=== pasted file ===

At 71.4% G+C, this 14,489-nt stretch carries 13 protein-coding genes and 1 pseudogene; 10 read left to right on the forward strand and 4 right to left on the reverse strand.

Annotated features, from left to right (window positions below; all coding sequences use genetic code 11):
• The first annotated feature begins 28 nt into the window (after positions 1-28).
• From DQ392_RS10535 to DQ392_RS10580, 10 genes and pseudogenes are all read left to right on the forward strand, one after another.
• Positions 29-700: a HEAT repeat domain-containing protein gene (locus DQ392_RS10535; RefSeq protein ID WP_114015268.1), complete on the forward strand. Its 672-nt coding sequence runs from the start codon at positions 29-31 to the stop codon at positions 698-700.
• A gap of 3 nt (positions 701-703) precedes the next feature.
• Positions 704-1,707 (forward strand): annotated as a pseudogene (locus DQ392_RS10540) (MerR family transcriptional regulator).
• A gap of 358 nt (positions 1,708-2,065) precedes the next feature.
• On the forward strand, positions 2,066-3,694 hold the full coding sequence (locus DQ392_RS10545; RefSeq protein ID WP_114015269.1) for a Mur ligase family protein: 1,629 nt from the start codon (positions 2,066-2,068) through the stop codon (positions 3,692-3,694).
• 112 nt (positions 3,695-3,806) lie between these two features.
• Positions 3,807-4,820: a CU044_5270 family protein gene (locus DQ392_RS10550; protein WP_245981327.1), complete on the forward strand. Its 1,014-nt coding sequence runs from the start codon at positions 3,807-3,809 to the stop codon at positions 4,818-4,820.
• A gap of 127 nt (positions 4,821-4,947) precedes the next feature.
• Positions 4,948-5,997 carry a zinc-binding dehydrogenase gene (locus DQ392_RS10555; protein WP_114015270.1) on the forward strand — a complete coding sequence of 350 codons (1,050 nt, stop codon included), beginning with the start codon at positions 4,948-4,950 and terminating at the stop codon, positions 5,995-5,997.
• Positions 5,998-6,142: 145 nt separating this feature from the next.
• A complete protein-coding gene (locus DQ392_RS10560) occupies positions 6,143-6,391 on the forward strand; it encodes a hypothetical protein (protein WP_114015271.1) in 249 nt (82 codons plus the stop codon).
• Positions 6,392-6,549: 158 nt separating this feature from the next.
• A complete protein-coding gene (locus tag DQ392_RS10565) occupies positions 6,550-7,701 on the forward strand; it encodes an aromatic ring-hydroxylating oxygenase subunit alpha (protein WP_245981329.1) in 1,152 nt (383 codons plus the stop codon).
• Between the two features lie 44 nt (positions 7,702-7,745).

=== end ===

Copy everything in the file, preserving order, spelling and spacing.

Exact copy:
At 71.4% G+C, this 14,489-nt stretch carries 13 protein-coding genes and 1 pseudogene; 10 read left to right on the forward strand and 4 right to left on the reverse strand.

Annotated features, from left to right (window positions below; all coding sequences use genetic code 11):
• The first annotated feature begins 28 nt into the window (after positions 1-28).
• From DQ392_RS10535 to DQ392_RS10580, 10 genes and pseudogenes are all read left to right on the forward strand, one after another.
• Positions 29-700: a HEAT repeat domain-containing protein gene (locus DQ392_RS10535; RefSeq protein ID WP_114015268.1), complete on the forward strand. Its 672-nt coding sequence runs from the start codon at positions 29-31 to the stop codon at positions 698-700.
• A gap of 3 nt (positions 701-703) precedes the next feature.
• Positions 704-1,707 (forward strand): annotated as a pseudogene (locus DQ392_RS10540) (MerR family transcriptional regulator).
• A gap of 358 nt (positions 1,708-2,065) precedes the next feature.
• On the forward strand, positions 2,066-3,694 hold the full coding sequence (locus DQ392_RS10545; RefSeq protein ID WP_114015269.1) for a Mur ligase family protein: 1,629 nt from the start codon (positions 2,066-2,068) through the stop codon (positions 3,692-3,694).
• 112 nt (positions 3,695-3,806) lie between these two features.
• Positions 3,807-4,820: a CU044_5270 family protein gene (locus DQ392_RS10550; protein WP_245981327.1), complete on the forward strand. Its 1,014-nt coding sequence runs from the start codon at positions 3,807-3,809 to the stop codon at positions 4,818-4,820.
• A gap of 127 nt (positions 4,821-4,947) precedes the next feature.
• Positions 4,948-5,997 carry a zinc-binding dehydrogenase gene (locus DQ392_RS10555; protein WP_114015270.1) on the forward strand — a complete coding sequence of 350 codons (1,050 nt, stop codon included), beginning with the start codon at positions 4,948-4,950 and terminating at the stop codon, positions 5,995-5,997.
• Positions 5,998-6,142: 145 nt separating this feature from the next.
• A complete protein-coding gene (locus DQ392_RS10560) occupies positions 6,143-6,391 on the forward strand; it encodes a hypothetical protein (protein WP_114015271.1) in 249 nt (82 codons plus the stop codon).
• Positions 6,392-6,549: 158 nt separating this feature from the next.
• A complete protein-coding gene (locus tag DQ392_RS10565) occupies positions 6,550-7,701 on the forward strand; it encodes an aromatic ring-hydroxylating oxygenase subunit alpha (protein WP_245981329.1) in 1,152 nt (383 codons plus the stop codon).
• Between the two features lie 44 nt (positions 7,702-7,745).